I have photographed in the Pacific Northwest for over 40 years, using a 4X5 view camera, film, and traditional darkroom processes to produce gelatin silver prints in limited editions.
Much of my work reflects change – changes in the countryside near my home as the economic focus transitions from agricultural to industrial; changes on the coastline from decades of wind and wave action; and changes occurring across seasons in my garden.
With such an emphasis on the natural world in my work, I never thought I would be inspired to photograph so much plastic.
It began in 1996, when a motel under construction near my home was wrapped in plastic. The sight of it glowing against black storm clouds grabbed my attention and wouldn’t let go. I squeezed through the fence, exposed a few negatives, and figured I was done. I wasn’t.
Plastic draped structures captivate me visually and emotionally. These temporary sculptures represent transition, transformation and the mystery of change. Are the buildings of new construction, of new lives? Or are the structures being renovated to their former glory?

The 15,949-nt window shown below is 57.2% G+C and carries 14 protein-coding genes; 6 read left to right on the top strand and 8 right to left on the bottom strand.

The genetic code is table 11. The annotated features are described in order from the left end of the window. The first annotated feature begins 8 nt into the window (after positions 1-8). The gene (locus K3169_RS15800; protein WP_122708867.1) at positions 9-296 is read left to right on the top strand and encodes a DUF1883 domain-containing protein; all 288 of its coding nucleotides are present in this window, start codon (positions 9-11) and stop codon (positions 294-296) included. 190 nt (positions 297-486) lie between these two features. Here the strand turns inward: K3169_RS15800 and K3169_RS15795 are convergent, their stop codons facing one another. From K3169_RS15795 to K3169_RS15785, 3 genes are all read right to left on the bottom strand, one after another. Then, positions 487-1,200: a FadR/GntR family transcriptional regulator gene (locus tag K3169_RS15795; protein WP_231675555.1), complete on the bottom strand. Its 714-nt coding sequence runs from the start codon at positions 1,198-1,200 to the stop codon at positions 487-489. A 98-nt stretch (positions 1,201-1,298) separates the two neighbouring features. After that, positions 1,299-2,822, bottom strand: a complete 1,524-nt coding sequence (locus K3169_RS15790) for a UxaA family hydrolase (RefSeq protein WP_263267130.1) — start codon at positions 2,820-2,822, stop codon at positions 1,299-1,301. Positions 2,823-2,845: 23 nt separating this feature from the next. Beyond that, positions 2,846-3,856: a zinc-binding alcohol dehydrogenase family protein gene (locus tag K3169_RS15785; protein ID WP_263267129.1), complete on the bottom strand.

I am fascinated by the way the wrapping defines the shape of the building, and yet disguises it. There is a symbiotic relationship between the fabric and the building: the building and scaffolding support the plastic; and the plastic protects the building from the elements. Whether a structure is rising anew, undergoing repairs, or getting a fresh coat of paint, I am reminded of our own ability to change our lives, remain structurally sound, and gain new life.
After my wife’s successful brain surgery last year, I began to notice how much the wires and staples securing the expanses of plastic to the scaffolding resemble the sutures that held her skin together. The thought that healing and positive transformations are going on under the protective “skin” of these buildings really resonates with me. The structures seem grateful for the covering of their exposed state, but cannot contain the anticipation of their completion. Their breath is held and exhaled almost unwillingly for fear they will give away their excitement at the opportunity for wholeness once again.
I have a backlog of two years worth of negatives to add to this portfolio. I intend to use any grant award to print the images and prepare them for exhibitions in Portland, OR and Santa Barbara, CA.